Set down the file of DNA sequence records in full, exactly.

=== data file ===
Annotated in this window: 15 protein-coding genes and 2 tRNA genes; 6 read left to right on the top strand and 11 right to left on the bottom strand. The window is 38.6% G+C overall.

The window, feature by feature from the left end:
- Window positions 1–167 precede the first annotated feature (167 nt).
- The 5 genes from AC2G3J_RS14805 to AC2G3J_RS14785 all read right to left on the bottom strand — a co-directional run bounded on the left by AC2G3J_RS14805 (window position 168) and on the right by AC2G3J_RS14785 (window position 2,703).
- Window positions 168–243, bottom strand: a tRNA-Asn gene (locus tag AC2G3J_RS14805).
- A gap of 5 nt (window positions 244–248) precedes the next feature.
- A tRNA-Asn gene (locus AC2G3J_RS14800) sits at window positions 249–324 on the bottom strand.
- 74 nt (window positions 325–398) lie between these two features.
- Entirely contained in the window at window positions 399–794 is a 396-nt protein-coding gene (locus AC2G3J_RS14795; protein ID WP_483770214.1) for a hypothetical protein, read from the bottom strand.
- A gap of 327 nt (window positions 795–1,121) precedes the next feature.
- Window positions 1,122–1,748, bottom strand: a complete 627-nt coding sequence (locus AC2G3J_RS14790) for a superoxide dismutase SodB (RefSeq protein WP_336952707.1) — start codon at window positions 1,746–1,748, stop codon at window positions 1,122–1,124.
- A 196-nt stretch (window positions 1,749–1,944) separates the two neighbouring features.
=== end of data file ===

Annotated in this window: 15 protein-coding genes and 2 tRNA genes; 6 read left to right on the top strand and 11 right to left on the bottom strand. The window is 38.6% G+C overall.

The window, feature by feature from the left end:
- Window positions 1–167 precede the first annotated feature (167 nt).
- The 5 genes from AC2G3J_RS14805 to AC2G3J_RS14785 all read right to left on the bottom strand — a co-directional run bounded on the left by AC2G3J_RS14805 (window position 168) and on the right by AC2G3J_RS14785 (window position 2,703).
- Window positions 168–243, bottom strand: a tRNA-Asn gene (locus tag AC2G3J_RS14805).
- A gap of 5 nt (window positions 244–248) precedes the next feature.
- A tRNA-Asn gene (locus AC2G3J_RS14800) sits at window positions 249–324 on the bottom strand.
- 74 nt (window positions 325–398) lie between these two features.
- Entirely contained in the window at window positions 399–794 is a 396-nt protein-coding gene (locus AC2G3J_RS14795; protein ID WP_483770214.1) for a hypothetical protein, read from the bottom strand.
- A gap of 327 nt (window positions 795–1,121) precedes the next feature.
- Window positions 1,122–1,748, bottom strand: a complete 627-nt coding sequence (locus AC2G3J_RS14790) for a superoxide dismutase SodB (RefSeq protein WP_336952707.1) — start codon at window positions 1,746–1,748, stop codon at window positions 1,122–1,124.
- A 196-nt stretch (window positions 1,749–1,944) separates the two neighbouring features.